If you think people who save money are being punished by low interest rates, wait until they have to deal with negative interest rates.

Slashing rates well below zero to make it painful not to spend money is the desperate approach to avoiding an economic depression recently endorsed by Larry Summers, President Obama's former top economic advisor and one-time pick to run the Federal Reserve. With economic growth likely to be weak for the next infinity, the job market stubbornly awful and inflation disappearing, central bankers around the world have been toying with the idea for a while. Every day it gets closer to being a reality.

The European Central Bank is considering making European banks pay 0.1 percent interest on the cash they store at the ECB for safekeeping, Bloomberg reported on Wednesday. This would be a watershed moment in central banking, moving from the Federal Reserve's once-radical zero interest rate policy (ZIRP) into the unexplored territory of negative interest rate policy (NIRP).

Meanwhile, across the pond, St. Louis Federal Reserve President James Bullard told Bloomberg TV he thought the Fed should consider making U.S. banks pay money to park cash, too. He's been saying this for more than a year, but the idea is slowly gaining more credence.

That is because, even though the Fed has had a ZIRP in place for nearly five years now, that has not been enough to get the economy up to full speed.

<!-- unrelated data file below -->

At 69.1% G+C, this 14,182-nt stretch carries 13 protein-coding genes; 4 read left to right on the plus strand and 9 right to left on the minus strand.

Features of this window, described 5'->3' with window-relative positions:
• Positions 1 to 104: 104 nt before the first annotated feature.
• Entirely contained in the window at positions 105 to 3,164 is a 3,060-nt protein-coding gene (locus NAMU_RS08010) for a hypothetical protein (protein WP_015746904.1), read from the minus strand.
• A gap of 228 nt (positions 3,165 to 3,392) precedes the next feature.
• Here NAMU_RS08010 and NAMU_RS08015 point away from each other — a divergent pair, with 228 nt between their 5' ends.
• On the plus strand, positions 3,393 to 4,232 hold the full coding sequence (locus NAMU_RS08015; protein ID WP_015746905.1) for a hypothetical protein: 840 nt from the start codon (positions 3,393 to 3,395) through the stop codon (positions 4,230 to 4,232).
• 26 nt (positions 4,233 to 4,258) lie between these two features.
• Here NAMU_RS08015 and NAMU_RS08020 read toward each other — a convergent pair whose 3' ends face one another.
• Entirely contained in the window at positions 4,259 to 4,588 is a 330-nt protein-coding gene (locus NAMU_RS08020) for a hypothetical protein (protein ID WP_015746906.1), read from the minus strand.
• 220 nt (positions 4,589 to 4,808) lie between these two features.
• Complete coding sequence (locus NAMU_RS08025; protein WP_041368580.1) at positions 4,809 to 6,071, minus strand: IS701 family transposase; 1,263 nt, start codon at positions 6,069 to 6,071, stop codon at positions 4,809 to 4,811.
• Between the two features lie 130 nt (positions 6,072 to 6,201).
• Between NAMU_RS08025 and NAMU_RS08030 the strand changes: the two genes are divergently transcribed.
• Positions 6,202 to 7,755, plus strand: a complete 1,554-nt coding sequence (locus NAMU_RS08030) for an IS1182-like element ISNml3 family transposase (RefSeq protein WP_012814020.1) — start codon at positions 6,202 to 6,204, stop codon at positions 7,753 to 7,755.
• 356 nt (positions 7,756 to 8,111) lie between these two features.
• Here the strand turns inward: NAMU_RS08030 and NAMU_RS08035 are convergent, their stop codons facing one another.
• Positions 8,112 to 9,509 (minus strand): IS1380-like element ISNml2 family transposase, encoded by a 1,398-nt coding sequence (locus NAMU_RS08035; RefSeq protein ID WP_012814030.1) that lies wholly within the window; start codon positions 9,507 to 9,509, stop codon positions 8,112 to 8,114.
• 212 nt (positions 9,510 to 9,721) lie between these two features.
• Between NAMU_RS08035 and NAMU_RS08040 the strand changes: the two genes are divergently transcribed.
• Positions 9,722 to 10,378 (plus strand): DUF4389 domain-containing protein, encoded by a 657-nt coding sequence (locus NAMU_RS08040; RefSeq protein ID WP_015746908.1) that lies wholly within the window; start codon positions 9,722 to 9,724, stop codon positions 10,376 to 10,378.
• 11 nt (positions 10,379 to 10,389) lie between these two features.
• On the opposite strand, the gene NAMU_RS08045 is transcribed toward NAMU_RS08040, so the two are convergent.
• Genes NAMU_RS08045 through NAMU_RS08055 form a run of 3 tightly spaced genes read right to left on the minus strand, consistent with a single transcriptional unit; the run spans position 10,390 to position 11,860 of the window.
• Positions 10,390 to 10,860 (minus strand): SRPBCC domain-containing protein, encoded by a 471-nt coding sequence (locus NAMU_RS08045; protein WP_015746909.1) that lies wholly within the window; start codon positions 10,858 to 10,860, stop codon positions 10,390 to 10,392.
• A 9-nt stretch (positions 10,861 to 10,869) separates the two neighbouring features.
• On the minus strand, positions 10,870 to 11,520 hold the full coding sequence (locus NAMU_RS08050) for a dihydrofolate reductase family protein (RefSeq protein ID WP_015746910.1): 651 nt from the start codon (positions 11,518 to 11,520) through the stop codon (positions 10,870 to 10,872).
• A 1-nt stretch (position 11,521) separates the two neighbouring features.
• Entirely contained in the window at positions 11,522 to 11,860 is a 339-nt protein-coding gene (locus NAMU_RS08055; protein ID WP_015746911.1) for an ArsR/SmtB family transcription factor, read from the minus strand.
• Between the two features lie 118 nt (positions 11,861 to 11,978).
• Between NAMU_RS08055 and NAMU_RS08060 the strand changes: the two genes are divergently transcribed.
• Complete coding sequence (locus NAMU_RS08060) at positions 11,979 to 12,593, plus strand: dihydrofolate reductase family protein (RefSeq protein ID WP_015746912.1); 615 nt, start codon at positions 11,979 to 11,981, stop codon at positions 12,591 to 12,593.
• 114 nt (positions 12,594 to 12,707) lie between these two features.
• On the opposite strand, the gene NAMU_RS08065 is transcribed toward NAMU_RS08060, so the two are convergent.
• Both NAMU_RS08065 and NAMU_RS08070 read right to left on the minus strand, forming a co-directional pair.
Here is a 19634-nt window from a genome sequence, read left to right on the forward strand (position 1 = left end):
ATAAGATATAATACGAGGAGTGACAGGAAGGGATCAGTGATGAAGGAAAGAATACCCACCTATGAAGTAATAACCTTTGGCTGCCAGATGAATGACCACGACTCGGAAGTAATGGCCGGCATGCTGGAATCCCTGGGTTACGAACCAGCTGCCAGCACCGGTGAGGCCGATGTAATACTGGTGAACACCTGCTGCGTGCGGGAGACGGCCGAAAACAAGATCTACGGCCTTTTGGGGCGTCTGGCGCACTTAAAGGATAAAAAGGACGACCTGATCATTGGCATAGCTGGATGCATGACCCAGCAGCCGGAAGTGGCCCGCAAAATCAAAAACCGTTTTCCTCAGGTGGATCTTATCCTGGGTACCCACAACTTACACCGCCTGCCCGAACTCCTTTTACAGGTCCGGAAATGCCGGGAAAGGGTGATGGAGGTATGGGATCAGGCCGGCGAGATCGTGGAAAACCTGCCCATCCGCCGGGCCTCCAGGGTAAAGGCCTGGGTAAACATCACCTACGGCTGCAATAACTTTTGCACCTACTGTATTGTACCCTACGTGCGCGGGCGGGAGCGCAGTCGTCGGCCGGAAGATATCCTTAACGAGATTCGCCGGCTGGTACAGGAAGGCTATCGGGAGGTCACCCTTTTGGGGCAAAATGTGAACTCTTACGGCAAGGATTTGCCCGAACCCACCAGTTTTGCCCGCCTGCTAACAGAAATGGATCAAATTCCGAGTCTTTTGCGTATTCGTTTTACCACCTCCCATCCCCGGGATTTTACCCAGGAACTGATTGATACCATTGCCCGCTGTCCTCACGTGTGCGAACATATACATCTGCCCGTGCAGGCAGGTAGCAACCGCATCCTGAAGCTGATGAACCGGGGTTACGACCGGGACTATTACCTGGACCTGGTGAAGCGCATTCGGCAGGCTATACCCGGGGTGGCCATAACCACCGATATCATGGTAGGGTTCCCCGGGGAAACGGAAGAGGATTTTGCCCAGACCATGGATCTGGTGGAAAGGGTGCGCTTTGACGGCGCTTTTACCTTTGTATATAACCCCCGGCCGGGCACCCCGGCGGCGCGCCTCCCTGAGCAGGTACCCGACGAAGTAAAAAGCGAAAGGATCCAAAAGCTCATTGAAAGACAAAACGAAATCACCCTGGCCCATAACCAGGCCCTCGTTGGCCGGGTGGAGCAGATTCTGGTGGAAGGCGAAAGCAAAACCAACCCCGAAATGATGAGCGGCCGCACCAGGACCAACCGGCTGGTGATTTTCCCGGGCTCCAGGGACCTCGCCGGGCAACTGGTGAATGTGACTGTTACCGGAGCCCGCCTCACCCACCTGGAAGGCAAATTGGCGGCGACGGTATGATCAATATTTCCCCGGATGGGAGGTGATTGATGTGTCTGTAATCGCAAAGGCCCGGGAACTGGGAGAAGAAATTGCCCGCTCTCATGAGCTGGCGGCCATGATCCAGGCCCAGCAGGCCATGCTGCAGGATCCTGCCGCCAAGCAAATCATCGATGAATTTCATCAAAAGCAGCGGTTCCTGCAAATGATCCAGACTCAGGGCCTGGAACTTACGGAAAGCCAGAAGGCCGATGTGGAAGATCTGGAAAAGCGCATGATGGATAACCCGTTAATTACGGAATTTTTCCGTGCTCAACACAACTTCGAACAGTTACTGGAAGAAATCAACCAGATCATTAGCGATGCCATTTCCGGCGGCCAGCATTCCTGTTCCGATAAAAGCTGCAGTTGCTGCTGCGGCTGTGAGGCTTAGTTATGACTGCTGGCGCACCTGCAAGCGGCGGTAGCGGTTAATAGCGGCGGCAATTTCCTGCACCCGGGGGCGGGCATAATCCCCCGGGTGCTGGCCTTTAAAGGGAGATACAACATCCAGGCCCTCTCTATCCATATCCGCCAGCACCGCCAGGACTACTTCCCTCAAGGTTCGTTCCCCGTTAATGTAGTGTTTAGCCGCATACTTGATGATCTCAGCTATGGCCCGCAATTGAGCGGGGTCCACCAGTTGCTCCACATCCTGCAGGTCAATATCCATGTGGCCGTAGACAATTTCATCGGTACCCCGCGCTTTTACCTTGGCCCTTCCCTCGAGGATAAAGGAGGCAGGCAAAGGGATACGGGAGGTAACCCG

The Fed has tried to goose the economy a little more by promising to keep its key short-term interest rate near zero for years. Last year, it promised to keep ZIRP in place until unemployment fell below 6.5 percent, something it doesn't see happening until at least the middle of 2015. Lately it has started promising to keep rates low for a long time even after unemployment falls below 6.5 percent, a promise Fed Chairman Ben Bernanke repeated in a speech on Wednesday.

But even that might not be enough: Some economists think interest rates should be much, much lower than zero: Maybe negative four percent, before adjusting for inflation. Summers recently warned that the U.S. and other big economies could be in a near-permanent state of malaise -- like Japan since the 1990s -- because interest rates are still too high even at zero. Many liberal economists, including Paul Krugman, think sharply negative interest rates could be the only way to deal with this.

To be sure, a recalcitrant Republican Congress has been a huge part of the problem, pushing the economy hard in the wrong direction with endless austerity measures. Republicans are also among the first to claim that the Fed's low interest rates are punishing savers -- a bogus complaint, because savers benefit from a strong economy, too. But even without the puritanical impulses of the Republicans, the economy would probably be stuck in lower gear.

Central bankers aren't talking about making people pay interest on their own savings. Not yet, anyway. The political outcry over that is easy to imagine. But they could find other, more creative ways to make it painful for you to hold onto cash. Giving money an expiration date or using electronic money in order to help control the flow of it are just a couple of the more creative ideas.

Many of these ideas are not close to becoming reality. Even the modest proposal to make banks pay interest on their own cash might be met with howls of protest, especially when banks are also being pushed to take fewer risks and keep higher capital levels. But a couple more years of stagnation and pain could make these ideas look better and better to increasingly desperate policy makers.